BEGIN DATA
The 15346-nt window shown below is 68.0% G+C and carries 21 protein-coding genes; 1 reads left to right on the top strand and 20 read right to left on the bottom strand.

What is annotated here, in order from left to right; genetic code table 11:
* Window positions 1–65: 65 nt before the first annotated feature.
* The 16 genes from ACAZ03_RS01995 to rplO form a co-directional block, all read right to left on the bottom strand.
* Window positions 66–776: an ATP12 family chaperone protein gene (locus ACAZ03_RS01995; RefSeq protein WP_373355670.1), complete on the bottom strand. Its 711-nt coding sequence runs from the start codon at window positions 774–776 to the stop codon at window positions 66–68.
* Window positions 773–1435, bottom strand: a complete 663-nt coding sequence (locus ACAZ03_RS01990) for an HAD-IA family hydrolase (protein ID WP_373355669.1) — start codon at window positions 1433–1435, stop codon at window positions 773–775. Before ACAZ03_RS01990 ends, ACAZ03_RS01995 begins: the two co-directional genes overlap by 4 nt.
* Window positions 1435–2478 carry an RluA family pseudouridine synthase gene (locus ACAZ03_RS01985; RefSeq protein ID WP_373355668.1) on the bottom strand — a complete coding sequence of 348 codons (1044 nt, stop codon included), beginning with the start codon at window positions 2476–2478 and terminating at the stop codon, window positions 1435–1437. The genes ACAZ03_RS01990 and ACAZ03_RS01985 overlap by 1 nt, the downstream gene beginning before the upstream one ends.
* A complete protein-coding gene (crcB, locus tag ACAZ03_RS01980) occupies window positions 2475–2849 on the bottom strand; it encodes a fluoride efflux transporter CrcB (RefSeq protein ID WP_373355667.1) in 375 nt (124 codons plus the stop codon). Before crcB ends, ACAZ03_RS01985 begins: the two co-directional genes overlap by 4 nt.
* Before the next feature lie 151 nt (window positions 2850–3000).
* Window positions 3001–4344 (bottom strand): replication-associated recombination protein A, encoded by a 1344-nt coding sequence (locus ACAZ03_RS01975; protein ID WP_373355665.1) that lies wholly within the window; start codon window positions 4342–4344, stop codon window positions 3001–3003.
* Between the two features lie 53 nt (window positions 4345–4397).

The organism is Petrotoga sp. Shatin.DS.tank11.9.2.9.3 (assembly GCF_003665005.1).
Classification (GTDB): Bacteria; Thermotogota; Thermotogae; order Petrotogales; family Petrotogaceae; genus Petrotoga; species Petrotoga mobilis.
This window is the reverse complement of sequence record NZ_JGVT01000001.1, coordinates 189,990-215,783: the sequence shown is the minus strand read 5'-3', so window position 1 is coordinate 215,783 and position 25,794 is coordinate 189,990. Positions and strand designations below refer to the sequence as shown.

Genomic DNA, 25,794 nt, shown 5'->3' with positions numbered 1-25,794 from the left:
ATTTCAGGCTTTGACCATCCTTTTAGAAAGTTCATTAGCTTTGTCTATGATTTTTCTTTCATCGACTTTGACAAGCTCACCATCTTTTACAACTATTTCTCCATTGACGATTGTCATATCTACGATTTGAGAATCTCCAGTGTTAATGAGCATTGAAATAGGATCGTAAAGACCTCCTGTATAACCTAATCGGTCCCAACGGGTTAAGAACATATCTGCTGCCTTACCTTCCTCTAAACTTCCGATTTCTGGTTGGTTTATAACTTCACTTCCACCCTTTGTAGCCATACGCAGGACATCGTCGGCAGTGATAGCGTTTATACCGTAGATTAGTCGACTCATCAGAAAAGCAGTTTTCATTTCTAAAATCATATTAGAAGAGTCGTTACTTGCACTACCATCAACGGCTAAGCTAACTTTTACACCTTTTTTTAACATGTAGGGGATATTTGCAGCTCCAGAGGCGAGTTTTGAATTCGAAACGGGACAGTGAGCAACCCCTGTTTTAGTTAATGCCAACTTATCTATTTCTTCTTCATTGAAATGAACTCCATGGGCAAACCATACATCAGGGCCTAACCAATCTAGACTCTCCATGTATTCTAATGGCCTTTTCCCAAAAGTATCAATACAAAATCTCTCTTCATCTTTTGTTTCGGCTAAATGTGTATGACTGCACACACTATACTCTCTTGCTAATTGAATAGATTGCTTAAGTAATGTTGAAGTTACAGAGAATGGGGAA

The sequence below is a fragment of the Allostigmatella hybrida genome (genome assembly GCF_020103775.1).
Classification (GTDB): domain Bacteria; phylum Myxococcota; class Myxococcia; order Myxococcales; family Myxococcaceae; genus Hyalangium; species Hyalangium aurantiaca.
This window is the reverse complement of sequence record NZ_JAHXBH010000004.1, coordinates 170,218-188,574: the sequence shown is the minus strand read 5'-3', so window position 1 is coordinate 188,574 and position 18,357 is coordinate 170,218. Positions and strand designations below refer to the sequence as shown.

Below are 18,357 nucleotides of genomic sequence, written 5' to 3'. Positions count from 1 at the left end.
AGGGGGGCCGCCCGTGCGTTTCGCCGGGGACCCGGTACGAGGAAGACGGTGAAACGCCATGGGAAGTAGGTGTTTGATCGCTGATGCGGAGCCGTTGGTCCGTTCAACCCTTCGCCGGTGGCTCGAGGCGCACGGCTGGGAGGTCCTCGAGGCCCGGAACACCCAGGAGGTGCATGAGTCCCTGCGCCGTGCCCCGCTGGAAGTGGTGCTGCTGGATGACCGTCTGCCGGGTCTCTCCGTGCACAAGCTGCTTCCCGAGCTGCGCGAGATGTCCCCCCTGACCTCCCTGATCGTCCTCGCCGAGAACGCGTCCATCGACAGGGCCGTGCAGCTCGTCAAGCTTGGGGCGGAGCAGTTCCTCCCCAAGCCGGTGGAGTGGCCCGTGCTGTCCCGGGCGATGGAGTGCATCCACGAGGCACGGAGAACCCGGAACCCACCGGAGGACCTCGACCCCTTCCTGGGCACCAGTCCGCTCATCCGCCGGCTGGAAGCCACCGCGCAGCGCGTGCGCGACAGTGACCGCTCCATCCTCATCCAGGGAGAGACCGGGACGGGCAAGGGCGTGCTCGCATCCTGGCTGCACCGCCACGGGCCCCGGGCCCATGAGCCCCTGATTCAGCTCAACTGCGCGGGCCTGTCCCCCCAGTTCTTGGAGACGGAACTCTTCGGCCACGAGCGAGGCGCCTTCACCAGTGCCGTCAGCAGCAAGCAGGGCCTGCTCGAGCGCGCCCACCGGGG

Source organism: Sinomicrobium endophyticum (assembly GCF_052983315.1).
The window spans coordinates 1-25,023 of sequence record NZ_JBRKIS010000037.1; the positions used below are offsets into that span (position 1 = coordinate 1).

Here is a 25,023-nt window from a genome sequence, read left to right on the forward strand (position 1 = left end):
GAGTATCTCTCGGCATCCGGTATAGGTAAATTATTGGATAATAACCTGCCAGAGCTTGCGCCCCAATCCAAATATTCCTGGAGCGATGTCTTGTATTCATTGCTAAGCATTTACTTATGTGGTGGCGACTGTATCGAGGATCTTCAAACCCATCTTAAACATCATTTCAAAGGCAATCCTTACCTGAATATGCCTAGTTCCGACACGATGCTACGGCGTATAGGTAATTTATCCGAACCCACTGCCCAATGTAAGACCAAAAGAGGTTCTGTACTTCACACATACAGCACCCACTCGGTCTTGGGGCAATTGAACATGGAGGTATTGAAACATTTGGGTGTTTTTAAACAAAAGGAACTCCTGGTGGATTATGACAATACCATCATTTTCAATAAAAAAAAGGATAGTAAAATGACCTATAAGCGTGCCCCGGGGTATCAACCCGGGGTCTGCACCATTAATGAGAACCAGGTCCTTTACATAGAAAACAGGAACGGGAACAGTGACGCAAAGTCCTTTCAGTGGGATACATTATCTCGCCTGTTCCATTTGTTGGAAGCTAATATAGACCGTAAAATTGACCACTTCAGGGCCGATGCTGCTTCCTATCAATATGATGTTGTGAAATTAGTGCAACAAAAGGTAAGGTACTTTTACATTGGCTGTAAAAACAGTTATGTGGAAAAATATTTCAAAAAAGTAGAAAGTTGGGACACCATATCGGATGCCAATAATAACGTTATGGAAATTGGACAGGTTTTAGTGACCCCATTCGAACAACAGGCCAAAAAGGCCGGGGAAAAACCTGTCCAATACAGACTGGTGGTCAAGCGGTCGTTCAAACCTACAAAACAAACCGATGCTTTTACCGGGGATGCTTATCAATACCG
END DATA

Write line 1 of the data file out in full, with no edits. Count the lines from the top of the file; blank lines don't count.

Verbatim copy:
The 15346-nt window shown below is 68.0% G+C and carries 21 protein-coding genes; 1 reads left to right on the top strand and 20 read right to left on the bottom strand.